With the one hand available to him, Philip tried to move the sheet covering his leg. No effect. It was too heavy. He was beginning to panic again, and it wasn't doing him any good. Philip closed his eyes briefly, and tried to recreate one of the memories he had been reliving just before the explosion.

Nothing. Instead of the nuns, or the kindly Father McTeague, there was only darkness; nothing existed in darkness, whether it was of the mind or otherwise. He couldn't remember any of the prayers that had been so much a part of his life. He couldn't even remember the smiling, compassionate face of Sister Anita as she helped him pack to leave for Starfleet.

He couldn't remember any of it.

He was alone.

He was very much alone.

His breathing started to increase rapidly again, and Philip could literally feel his pulse quicken with each second that passed. "Come on," he said out loud, wincing at how much of his voice was swallowed up by the smoke. "Come on, Phil. You can do this..."

He closed his eyes again, and with the same hand reached forward for the metal still digging into his leg. "Come on, Phil," he continued, trying to encourage himself. "Nearly there - come on, Reed's counting on ya... don't give up now..." Privately, he wondered if it was insubordination to use inappropriate language on oneself while on duty. The mental image made him smile, and he felt his spirits lift.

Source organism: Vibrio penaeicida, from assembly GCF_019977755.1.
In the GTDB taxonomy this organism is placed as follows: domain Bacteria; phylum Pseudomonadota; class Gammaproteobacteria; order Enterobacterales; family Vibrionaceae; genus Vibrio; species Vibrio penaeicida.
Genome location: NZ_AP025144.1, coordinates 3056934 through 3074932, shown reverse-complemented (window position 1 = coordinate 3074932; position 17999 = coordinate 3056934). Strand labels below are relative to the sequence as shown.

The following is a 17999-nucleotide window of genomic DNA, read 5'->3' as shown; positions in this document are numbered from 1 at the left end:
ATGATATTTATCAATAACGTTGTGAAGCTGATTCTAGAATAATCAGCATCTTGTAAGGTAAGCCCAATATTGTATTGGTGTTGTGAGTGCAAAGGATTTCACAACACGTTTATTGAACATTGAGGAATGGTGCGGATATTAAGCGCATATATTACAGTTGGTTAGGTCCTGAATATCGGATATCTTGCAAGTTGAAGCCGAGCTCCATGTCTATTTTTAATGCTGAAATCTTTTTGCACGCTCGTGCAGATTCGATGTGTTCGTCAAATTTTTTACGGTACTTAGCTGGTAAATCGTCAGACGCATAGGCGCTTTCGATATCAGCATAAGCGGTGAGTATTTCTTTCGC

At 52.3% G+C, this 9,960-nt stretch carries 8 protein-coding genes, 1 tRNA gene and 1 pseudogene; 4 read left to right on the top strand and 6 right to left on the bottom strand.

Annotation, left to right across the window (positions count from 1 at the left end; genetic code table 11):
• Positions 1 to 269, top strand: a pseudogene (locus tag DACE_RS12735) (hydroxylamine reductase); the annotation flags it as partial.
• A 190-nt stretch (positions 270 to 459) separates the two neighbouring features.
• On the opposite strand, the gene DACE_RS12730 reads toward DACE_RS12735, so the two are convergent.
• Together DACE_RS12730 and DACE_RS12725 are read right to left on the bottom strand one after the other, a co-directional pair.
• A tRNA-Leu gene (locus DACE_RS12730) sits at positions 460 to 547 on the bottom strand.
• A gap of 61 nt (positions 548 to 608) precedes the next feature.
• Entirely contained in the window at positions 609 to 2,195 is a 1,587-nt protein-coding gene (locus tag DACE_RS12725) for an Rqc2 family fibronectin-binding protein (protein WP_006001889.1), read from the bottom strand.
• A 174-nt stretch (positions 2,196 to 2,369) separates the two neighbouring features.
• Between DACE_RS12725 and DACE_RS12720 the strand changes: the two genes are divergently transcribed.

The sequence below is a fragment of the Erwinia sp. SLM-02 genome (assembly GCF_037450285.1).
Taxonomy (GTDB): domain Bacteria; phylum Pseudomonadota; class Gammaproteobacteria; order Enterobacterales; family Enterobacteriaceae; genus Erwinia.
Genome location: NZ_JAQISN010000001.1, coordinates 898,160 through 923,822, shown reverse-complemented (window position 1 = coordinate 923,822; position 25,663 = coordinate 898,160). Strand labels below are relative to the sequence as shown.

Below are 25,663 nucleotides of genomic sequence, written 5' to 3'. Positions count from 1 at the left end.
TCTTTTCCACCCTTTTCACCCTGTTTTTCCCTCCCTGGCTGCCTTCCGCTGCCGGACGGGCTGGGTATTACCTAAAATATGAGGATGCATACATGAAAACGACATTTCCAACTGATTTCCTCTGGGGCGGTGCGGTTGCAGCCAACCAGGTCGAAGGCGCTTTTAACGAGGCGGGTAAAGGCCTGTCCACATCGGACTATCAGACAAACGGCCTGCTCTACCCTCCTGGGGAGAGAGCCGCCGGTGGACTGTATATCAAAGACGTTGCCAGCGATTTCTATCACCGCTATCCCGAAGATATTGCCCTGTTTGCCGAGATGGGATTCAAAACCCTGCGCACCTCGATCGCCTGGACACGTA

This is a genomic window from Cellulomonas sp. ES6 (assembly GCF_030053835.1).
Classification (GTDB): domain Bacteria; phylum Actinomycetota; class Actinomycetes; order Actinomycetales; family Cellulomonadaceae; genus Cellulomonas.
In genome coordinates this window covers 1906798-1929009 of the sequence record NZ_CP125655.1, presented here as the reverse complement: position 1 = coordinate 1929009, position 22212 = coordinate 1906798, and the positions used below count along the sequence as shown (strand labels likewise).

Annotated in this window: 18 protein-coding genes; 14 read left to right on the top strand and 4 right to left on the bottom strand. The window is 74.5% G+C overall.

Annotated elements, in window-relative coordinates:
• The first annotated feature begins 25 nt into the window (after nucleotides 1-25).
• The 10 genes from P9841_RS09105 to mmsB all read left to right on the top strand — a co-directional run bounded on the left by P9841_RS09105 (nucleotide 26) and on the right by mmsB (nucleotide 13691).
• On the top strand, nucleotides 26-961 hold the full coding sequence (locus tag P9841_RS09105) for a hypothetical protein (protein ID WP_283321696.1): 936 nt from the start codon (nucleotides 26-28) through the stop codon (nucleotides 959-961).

There it was - as carefully as he could, Philip tried to lift the sheet with the one hand. Again, no effect, so he tried a different tack; if he pushed it far enough away from his body, he could maybe work himself out from underneath it, thus bringing his leg with him.

He tried it. After a few long, long seconds, he felt the serrated edges of the sheet scrape along the material of his uniform before it stopped again. He still couldn't see much; awkwardly, Philip tried to twist himself around the sheet so that he could get a better feel of what was going on around his leg. The metal was caught on something else, just below his numb kneecap. He couldn't shift the metal, and he still wasn't in a position to move his leg without the chance of leaving part of it behind.

And he was also exhausted. He flopped back against the wall behind him, wincing when parts of his lower back started to throb dully; something must have hit the scars, or else agitated them in some way. Every single muscle in his body ached too much for him to try and move again, and when he tried to speak out loud, all that came out was a raspy whisper; no good to anybody.

Right there, right then, Philip wanted to give up. He simply wanted to give up and let the smoke and the heat and the pain claim him, everything else be damned. It would be so easy, he though idly to himself, staring up into the smog. Just let go...